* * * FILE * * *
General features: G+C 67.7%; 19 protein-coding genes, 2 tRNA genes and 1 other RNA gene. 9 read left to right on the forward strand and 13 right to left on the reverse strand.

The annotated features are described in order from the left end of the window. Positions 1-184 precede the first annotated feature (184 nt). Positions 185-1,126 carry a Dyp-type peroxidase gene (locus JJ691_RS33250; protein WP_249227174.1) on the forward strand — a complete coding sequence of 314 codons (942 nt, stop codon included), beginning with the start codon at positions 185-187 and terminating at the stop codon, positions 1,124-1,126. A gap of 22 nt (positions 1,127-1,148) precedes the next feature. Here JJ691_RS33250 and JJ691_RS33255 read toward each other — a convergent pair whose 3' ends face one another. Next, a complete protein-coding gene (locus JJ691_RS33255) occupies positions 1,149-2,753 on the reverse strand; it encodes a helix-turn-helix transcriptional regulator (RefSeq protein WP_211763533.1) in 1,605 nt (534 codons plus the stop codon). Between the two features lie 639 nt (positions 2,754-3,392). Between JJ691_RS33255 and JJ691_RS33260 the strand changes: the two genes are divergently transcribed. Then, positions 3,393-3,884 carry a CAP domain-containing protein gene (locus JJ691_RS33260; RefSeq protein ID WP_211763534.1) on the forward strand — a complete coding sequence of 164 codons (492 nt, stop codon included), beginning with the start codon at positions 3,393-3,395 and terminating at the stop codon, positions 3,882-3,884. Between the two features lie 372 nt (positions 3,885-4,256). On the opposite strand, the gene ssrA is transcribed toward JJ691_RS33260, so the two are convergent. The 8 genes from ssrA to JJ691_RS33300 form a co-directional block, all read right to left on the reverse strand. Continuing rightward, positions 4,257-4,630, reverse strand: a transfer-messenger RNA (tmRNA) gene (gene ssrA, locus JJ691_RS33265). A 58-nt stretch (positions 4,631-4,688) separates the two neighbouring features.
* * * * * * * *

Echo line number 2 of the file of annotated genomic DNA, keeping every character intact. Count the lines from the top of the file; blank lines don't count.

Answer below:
The annotated features are described in order from the left end of the window. Positions 1-184 precede the first annotated feature (184 nt). Positions 185-1,126 carry a Dyp-type peroxidase gene (locus JJ691_RS33250; protein WP_249227174.1) on the forward strand — a complete coding sequence of 314 codons (942 nt, stop codon included), beginning with the start codon at positions 185-187 and terminating at the stop codon, positions 1,124-1,126. A gap of 22 nt (positions 1,127-1,148) precedes the next feature. Here JJ691_RS33250 and JJ691_RS33255 read toward each other — a convergent pair whose 3' ends face one another. Next, a complete protein-coding gene (locus JJ691_RS33255) occupies positions 1,149-2,753 on the reverse strand; it encodes a helix-turn-helix transcriptional regulator (RefSeq protein WP_211763533.1) in 1,605 nt (534 codons plus the stop codon). Between the two features lie 639 nt (positions 2,754-3,392). Between JJ691_RS33255 and JJ691_RS33260 the strand changes: the two genes are divergently transcribed. Then, positions 3,393-3,884 carry a CAP domain-containing protein gene (locus JJ691_RS33260; RefSeq protein ID WP_211763534.1) on the forward strand — a complete coding sequence of 164 codons (492 nt, stop codon included), beginning with the start codon at positions 3,393-3,395 and terminating at the stop codon, positions 3,882-3,884. Between the two features lie 372 nt (positions 3,885-4,256). On the opposite strand, the gene ssrA is transcribed toward JJ691_RS33260, so the two are convergent. The 8 genes from ssrA to JJ691_RS33300 form a co-directional block, all read right to left on the reverse strand. Continuing rightward, positions 4,257-4,630, reverse strand: a transfer-messenger RNA (tmRNA) gene (gene ssrA, locus JJ691_RS33265). A 58-nt stretch (positions 4,631-4,688) separates the two neighbouring features.